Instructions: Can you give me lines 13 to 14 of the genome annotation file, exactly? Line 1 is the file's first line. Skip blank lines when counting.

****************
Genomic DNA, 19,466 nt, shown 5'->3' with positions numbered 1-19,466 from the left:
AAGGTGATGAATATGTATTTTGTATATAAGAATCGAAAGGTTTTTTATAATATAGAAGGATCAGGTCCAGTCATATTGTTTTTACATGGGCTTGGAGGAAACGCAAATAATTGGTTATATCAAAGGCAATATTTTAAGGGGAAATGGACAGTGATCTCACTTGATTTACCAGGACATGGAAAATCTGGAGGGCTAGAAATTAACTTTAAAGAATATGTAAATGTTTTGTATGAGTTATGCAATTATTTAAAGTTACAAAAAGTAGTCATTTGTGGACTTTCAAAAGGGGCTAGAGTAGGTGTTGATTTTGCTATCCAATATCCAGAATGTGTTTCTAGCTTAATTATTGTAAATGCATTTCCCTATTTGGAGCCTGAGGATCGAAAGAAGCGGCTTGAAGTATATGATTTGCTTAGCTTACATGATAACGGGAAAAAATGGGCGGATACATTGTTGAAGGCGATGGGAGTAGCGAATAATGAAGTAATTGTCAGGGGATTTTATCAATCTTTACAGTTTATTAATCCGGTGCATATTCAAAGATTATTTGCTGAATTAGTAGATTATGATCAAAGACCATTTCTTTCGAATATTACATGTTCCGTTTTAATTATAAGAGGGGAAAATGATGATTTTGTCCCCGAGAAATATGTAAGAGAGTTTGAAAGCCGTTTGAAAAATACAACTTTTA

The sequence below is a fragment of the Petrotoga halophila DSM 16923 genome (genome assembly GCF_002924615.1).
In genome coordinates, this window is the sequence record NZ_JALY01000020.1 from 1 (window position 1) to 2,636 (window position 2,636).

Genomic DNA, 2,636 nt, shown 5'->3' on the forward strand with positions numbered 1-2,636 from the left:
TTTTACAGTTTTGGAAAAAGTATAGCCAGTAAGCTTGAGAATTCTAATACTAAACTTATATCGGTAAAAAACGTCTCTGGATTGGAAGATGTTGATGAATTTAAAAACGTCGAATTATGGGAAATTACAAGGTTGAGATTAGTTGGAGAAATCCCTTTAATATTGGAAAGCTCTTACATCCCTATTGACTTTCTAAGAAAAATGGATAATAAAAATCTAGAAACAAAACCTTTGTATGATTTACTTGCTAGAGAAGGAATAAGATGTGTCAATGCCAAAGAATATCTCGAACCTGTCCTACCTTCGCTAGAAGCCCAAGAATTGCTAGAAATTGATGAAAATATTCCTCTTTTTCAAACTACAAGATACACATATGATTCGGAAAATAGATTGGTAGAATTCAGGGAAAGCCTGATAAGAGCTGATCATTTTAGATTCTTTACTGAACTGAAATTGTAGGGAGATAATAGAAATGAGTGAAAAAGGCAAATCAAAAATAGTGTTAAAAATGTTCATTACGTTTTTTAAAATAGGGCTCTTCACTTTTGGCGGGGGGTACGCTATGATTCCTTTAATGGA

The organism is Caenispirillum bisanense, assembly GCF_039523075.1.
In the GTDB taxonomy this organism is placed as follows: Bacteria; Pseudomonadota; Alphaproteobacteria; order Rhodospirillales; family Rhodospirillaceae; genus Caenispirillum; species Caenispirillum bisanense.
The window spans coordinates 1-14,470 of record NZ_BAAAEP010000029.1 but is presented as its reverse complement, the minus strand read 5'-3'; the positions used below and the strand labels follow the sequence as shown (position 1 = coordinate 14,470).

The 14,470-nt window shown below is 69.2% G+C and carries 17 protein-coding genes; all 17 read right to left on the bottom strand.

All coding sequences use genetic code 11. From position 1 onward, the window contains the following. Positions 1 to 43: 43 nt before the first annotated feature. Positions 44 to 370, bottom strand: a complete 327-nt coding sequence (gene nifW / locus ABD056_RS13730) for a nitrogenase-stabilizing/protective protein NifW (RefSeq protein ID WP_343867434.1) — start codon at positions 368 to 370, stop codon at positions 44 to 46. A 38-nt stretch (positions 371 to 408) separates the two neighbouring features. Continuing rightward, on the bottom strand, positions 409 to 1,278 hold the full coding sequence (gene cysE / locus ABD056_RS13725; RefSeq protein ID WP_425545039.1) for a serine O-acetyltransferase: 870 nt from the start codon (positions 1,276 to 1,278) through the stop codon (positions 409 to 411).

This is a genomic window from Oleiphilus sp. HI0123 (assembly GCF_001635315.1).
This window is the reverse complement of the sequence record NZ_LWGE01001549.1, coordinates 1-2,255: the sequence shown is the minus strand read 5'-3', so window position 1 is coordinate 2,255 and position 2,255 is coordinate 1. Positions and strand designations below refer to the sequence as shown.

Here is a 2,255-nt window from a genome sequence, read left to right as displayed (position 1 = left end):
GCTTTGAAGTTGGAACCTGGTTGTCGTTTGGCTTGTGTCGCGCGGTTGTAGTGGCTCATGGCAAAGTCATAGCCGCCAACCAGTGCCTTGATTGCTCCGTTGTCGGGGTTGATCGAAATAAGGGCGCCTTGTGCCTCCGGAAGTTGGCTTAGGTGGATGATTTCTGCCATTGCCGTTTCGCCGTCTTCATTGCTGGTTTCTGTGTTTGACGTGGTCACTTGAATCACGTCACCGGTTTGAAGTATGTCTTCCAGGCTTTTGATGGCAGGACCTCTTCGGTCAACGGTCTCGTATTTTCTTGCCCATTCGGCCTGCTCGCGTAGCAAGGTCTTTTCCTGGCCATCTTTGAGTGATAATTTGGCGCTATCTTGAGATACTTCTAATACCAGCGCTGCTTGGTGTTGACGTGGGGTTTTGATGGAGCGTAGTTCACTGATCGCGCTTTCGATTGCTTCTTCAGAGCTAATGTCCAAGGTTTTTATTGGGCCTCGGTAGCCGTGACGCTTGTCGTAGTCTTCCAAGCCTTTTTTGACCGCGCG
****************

This window is the reverse complement of the sequence record NZ_LWGE01001549.1, coordinates 1-2,255: the sequence shown is the minus strand read 5'-3', so window position 1 is coordinate 2,255 and position 2,255 is coordinate 1. Positions and strand designations below refer to the sequence as shown.

Here is a 2,255-nt window from a genome sequence, read left to right as displayed (position 1 = left end):